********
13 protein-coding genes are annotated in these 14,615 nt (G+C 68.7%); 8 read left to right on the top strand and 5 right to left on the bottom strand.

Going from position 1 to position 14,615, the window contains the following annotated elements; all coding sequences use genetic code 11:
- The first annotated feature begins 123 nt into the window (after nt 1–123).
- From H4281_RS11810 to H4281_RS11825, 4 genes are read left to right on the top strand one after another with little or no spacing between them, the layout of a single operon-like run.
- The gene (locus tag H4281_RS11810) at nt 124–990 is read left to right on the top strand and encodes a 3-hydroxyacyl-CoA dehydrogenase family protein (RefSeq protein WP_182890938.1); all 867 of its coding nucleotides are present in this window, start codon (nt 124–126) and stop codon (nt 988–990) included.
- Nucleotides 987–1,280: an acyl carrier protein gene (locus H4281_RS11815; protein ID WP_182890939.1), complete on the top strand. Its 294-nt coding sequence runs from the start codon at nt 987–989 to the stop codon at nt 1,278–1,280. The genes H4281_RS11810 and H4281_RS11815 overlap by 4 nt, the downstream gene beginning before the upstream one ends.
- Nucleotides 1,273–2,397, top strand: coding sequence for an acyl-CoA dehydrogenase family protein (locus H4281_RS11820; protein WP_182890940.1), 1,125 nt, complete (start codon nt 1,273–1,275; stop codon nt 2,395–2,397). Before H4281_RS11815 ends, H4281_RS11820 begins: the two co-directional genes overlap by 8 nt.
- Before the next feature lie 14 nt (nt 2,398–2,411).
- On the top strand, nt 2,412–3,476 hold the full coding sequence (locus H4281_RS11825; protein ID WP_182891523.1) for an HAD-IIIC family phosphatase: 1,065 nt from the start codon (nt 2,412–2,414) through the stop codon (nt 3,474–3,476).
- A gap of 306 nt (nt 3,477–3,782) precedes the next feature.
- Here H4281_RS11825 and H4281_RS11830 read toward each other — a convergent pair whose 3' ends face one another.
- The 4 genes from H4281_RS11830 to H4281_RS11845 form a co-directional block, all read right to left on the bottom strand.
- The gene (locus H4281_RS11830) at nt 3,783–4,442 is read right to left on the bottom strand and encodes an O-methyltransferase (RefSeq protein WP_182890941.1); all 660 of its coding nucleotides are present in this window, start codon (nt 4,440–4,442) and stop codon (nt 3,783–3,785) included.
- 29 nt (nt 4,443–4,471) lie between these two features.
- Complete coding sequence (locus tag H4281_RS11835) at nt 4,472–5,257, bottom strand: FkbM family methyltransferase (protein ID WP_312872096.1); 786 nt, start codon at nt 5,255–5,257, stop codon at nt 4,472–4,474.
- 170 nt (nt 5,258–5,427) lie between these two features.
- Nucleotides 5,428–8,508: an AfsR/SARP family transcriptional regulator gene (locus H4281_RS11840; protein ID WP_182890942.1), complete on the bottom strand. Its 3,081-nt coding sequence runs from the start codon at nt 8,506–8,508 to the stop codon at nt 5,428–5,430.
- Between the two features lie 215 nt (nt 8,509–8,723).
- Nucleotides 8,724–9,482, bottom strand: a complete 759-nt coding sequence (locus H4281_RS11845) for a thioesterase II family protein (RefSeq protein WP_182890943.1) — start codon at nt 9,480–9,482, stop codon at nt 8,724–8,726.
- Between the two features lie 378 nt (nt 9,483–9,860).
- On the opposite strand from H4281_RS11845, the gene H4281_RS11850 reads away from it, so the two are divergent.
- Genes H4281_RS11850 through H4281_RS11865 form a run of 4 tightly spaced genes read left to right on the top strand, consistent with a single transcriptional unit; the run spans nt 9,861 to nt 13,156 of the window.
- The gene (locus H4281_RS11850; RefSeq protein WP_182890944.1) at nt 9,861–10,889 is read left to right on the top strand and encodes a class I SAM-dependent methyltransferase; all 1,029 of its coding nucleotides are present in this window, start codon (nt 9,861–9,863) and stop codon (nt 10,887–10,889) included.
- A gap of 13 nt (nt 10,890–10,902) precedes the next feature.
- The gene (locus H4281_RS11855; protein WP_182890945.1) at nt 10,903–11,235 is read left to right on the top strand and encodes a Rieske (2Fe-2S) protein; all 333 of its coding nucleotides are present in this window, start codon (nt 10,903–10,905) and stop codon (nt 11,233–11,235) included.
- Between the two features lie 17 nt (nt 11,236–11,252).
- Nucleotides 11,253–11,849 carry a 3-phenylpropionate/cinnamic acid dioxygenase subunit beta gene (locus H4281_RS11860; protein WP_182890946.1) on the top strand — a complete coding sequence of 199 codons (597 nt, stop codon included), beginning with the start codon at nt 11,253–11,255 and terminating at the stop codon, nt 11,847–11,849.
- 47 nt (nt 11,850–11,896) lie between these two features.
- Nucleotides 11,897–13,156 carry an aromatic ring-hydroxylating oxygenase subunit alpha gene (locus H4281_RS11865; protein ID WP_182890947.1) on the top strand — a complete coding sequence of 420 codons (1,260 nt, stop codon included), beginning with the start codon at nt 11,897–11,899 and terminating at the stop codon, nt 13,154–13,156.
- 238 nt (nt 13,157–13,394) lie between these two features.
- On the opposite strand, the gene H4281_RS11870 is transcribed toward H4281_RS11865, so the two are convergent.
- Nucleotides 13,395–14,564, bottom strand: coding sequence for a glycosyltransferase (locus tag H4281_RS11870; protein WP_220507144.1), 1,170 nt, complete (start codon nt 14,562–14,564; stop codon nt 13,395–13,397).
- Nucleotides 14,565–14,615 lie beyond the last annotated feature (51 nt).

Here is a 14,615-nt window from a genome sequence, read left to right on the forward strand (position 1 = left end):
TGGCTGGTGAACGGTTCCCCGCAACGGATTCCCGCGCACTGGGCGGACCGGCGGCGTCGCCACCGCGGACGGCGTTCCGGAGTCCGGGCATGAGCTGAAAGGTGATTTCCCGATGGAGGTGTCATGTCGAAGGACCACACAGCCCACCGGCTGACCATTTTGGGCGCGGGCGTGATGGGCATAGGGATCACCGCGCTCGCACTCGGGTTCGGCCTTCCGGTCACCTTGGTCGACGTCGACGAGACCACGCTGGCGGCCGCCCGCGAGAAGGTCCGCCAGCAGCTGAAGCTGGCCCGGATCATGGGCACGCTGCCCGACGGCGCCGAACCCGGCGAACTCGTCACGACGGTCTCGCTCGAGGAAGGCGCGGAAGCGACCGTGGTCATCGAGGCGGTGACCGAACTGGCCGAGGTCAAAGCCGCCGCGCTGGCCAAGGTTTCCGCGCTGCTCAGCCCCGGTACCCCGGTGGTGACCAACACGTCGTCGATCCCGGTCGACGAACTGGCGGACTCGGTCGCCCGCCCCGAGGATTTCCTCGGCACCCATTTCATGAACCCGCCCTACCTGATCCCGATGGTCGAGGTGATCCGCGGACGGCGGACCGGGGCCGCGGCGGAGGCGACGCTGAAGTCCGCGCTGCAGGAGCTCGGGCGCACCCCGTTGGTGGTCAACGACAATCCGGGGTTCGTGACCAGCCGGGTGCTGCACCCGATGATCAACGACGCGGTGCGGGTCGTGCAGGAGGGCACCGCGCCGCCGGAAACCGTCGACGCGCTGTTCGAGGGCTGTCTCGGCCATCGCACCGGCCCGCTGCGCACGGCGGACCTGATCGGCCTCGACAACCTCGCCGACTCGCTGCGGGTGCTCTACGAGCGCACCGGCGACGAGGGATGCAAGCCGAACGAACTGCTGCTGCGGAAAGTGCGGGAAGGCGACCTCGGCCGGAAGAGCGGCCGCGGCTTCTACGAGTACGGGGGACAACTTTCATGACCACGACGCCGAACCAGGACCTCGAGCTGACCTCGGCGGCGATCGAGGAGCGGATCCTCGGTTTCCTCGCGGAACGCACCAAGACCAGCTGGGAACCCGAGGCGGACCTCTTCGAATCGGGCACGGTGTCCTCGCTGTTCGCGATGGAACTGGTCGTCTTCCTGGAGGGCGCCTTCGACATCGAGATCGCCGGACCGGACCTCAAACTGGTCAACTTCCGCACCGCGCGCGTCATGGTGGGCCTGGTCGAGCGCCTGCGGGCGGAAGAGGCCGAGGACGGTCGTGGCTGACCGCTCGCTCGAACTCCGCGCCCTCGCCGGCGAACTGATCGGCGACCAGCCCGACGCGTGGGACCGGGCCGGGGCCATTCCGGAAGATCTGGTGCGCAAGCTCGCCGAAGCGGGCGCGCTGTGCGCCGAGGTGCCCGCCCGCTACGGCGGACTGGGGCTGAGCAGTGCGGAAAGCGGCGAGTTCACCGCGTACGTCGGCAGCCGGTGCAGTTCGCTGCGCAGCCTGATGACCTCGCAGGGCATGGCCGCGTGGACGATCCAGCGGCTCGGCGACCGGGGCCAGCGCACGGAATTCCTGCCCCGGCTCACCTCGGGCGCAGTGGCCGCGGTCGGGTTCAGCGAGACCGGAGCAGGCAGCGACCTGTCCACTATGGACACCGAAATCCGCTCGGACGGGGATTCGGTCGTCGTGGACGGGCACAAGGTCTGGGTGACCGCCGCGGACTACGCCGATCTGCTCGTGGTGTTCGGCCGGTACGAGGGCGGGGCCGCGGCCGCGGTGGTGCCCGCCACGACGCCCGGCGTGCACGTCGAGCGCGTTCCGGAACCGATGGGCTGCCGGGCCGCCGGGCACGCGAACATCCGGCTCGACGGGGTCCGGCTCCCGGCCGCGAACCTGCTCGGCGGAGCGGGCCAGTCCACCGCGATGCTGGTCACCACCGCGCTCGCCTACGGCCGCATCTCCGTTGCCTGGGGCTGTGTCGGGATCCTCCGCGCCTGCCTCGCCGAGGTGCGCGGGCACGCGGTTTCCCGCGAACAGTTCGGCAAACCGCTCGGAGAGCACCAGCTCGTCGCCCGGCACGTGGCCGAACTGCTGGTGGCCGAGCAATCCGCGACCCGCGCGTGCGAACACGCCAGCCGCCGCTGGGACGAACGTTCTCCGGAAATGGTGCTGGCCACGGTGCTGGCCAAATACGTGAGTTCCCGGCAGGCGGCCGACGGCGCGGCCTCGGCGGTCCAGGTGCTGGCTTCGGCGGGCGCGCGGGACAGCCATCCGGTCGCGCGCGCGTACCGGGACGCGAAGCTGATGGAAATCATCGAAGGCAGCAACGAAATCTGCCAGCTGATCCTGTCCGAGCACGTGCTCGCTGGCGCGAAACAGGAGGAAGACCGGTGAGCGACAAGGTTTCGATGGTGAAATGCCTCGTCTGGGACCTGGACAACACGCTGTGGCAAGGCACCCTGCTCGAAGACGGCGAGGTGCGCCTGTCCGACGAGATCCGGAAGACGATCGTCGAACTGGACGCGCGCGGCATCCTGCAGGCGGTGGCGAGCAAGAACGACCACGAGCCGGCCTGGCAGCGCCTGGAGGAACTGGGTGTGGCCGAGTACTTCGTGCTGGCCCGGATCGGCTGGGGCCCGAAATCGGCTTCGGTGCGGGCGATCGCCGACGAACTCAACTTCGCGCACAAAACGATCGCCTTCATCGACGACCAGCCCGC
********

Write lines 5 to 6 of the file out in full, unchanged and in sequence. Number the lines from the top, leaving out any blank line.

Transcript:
- The gene (locus tag H4281_RS11810) at nt 124–990 is read left to right on the top strand and encodes a 3-hydroxyacyl-CoA dehydrogenase family protein (RefSeq protein WP_182890938.1); all 867 of its coding nucleotides are present in this window, start codon (nt 124–126) and stop codon (nt 988–990) included.
- Nucleotides 987–1,280: an acyl carrier protein gene (locus H4281_RS11815; protein ID WP_182890939.1), complete on the top strand. Its 294-nt coding sequence runs from the start codon at nt 987–989 to the stop codon at nt 1,278–1,280. The genes H4281_RS11810 and H4281_RS11815 overlap by 4 nt, the downstream gene beginning before the upstream one ends.